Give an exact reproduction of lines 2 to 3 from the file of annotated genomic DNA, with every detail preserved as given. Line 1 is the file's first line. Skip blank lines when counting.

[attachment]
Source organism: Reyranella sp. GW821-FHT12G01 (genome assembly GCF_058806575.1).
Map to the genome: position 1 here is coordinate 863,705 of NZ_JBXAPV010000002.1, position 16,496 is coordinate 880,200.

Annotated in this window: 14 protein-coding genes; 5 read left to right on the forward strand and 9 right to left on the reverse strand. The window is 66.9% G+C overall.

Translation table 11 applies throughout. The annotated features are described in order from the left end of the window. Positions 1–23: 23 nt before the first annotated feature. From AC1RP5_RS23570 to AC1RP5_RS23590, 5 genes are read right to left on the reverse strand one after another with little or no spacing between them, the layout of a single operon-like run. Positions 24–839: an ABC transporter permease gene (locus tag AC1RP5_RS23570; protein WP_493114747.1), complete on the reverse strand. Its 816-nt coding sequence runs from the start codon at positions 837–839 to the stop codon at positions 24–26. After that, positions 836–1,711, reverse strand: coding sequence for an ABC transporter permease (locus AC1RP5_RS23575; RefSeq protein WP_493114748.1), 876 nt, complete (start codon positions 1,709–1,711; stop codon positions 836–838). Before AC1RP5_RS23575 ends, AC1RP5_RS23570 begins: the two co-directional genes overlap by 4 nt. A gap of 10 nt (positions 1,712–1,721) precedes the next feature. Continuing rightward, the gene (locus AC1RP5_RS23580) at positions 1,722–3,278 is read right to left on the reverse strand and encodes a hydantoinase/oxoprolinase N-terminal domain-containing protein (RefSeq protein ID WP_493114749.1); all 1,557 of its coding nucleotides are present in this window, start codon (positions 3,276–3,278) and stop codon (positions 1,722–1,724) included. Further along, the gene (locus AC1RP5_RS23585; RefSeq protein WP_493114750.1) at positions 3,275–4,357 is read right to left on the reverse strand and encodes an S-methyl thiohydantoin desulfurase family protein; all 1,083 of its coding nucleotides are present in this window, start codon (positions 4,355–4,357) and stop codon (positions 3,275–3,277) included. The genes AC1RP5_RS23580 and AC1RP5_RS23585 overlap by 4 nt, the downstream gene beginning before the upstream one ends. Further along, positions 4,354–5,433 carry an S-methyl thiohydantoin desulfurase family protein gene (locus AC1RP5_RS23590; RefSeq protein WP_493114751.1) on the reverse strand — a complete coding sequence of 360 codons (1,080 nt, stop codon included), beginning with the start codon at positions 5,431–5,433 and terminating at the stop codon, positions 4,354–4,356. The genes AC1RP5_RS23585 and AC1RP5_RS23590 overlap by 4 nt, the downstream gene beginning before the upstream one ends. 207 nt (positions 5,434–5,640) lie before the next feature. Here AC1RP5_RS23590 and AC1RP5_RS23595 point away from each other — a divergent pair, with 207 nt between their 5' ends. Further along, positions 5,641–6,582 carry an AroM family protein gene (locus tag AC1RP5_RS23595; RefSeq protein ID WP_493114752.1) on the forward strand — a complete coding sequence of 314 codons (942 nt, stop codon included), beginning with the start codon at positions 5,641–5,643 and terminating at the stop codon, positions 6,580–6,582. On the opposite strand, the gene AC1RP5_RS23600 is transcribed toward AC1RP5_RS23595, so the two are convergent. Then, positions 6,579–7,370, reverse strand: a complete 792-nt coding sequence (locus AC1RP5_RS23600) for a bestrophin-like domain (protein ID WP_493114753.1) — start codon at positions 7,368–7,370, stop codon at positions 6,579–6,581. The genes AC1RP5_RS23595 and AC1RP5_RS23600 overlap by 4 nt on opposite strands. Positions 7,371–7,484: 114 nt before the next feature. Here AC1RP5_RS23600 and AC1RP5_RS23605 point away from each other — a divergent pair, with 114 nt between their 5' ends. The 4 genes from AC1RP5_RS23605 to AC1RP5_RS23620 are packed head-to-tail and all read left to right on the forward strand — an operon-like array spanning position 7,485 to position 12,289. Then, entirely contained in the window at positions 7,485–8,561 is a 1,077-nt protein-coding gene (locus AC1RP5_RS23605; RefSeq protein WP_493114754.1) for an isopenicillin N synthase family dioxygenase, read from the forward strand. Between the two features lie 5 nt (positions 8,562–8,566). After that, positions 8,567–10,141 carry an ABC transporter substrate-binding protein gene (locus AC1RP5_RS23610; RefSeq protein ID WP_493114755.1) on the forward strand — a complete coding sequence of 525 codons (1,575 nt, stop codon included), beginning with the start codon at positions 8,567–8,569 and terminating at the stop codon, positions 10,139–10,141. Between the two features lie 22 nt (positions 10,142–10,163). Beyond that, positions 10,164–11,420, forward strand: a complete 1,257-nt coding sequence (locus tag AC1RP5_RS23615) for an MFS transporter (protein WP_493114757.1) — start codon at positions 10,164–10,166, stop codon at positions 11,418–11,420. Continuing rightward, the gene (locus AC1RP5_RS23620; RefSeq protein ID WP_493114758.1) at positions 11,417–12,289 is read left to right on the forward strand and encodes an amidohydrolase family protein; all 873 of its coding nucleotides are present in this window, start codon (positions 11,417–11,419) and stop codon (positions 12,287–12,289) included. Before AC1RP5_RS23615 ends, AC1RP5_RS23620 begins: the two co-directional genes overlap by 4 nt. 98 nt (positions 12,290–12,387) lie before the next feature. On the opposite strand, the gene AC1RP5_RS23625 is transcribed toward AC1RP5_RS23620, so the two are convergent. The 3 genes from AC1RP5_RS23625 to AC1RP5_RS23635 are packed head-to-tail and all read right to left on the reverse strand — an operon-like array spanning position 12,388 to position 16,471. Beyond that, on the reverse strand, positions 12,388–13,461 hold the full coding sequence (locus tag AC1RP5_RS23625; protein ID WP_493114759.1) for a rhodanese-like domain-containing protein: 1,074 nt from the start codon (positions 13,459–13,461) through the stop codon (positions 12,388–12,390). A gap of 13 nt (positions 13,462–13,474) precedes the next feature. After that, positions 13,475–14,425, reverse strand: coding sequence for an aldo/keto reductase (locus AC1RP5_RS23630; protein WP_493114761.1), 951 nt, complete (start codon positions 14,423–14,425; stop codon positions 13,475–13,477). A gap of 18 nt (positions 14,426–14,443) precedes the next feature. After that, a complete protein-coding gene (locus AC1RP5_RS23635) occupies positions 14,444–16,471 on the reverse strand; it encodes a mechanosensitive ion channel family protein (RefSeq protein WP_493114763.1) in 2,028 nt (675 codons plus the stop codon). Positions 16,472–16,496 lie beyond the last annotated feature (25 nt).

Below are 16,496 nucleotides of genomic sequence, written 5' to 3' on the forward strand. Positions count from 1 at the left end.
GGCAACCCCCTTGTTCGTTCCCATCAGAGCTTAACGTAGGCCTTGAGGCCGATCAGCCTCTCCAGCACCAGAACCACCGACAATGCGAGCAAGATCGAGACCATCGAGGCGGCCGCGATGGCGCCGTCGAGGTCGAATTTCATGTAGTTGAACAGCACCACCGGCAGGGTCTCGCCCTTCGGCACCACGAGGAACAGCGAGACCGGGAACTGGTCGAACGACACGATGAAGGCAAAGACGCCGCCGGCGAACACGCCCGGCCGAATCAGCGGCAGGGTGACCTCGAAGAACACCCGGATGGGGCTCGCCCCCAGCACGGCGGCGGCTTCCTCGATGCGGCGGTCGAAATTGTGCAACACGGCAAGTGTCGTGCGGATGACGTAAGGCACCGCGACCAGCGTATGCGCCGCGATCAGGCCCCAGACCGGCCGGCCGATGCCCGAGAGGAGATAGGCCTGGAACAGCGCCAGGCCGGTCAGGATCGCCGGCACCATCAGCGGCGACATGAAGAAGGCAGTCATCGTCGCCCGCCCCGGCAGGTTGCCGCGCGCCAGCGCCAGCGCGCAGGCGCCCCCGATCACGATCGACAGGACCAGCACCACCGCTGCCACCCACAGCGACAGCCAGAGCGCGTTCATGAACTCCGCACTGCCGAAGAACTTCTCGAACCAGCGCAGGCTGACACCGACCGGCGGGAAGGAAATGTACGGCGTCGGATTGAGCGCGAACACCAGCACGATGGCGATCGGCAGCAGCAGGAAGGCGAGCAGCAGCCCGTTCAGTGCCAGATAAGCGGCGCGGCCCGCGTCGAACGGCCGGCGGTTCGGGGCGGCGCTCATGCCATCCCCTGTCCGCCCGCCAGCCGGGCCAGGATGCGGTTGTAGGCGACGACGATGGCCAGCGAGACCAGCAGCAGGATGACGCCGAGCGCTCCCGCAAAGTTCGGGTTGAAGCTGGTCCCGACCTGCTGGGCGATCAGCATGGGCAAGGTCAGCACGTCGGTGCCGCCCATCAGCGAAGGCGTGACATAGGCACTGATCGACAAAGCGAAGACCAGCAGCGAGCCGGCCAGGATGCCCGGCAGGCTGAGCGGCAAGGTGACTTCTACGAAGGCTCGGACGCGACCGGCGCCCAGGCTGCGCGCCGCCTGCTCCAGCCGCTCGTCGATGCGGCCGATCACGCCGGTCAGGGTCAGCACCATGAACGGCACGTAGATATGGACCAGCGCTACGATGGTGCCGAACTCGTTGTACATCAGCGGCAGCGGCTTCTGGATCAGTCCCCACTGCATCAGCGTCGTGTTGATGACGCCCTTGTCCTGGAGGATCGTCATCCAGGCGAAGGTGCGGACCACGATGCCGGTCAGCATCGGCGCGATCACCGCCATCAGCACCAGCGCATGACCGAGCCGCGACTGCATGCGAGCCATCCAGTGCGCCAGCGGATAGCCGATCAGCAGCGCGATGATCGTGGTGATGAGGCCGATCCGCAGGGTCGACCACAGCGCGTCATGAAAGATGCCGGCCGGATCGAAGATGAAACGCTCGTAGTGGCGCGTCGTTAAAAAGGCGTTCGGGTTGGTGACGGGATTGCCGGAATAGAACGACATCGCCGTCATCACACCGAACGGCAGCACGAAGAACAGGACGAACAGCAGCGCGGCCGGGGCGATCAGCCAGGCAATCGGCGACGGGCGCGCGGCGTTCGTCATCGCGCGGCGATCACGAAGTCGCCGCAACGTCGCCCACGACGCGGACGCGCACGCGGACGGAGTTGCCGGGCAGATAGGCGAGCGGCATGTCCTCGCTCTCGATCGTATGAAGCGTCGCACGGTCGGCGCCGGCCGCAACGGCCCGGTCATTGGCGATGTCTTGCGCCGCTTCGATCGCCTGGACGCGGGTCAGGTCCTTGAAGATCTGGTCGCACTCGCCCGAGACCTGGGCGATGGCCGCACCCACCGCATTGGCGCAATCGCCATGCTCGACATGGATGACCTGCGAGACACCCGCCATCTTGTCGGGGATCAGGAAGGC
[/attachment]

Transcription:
Map to the genome: position 1 here is coordinate 863,705 of NZ_JBXAPV010000002.1, position 16,496 is coordinate 880,200.

Annotated in this window: 14 protein-coding genes; 5 read left to right on the forward strand and 9 right to left on the reverse strand. The window is 66.9% G+C overall.